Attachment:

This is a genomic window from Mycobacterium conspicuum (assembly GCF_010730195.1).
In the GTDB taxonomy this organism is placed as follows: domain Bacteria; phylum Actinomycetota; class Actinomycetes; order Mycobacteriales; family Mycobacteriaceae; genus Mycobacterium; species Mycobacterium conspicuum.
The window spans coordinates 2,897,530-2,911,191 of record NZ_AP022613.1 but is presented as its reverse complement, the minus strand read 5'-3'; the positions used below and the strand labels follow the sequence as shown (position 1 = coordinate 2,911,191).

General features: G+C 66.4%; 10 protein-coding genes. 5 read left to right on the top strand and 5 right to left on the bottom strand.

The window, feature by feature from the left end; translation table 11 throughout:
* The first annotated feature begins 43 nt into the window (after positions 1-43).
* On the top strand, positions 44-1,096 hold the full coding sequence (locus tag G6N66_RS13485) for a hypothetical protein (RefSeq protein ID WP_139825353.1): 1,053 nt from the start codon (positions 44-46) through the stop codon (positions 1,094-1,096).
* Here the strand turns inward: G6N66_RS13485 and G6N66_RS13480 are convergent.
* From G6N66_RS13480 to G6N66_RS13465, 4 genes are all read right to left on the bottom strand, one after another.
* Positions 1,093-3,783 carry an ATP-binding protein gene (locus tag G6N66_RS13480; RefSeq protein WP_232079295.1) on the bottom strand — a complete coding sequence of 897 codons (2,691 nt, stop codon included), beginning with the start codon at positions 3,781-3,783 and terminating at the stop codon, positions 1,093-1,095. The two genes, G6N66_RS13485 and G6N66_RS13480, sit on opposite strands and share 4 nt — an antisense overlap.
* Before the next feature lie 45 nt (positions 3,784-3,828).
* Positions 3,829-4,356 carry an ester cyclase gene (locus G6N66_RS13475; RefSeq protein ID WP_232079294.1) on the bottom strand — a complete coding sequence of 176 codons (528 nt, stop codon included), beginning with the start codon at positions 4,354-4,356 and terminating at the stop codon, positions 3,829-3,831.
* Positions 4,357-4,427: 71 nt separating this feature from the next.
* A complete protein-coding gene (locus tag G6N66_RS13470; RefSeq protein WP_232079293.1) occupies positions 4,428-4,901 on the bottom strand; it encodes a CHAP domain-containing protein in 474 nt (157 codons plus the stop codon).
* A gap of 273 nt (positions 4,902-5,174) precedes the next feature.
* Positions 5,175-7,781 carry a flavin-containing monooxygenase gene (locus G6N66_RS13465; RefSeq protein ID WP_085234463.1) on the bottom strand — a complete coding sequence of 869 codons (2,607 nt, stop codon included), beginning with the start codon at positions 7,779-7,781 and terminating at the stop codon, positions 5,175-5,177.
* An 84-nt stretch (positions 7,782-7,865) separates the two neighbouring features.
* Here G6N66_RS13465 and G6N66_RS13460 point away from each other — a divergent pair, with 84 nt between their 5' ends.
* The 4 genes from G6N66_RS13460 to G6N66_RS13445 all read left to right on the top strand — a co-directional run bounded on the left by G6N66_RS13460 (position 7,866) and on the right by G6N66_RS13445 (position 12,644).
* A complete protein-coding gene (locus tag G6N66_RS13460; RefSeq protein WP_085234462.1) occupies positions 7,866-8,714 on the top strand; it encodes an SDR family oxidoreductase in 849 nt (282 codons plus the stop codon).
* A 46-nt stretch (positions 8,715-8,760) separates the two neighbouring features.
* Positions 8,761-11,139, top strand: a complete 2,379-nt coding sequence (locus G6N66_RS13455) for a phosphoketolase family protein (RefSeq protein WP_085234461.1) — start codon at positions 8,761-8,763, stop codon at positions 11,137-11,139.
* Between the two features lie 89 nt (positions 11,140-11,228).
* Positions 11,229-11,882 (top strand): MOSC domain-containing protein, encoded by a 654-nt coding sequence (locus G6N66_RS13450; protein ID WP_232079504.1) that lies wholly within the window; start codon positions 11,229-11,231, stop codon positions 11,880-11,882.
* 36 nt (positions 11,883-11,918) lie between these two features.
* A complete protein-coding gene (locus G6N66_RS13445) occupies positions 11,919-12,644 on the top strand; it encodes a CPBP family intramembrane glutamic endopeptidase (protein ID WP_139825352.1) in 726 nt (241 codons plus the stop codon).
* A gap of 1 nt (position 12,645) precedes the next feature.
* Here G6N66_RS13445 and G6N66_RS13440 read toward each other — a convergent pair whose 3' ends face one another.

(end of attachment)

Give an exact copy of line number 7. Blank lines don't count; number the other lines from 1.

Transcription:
* On the top strand, positions 44-1,096 hold the full coding sequence (locus tag G6N66_RS13485) for a hypothetical protein (RefSeq protein ID WP_139825353.1): 1,053 nt from the start codon (positions 44-46) through the stop codon (positions 1,094-1,096).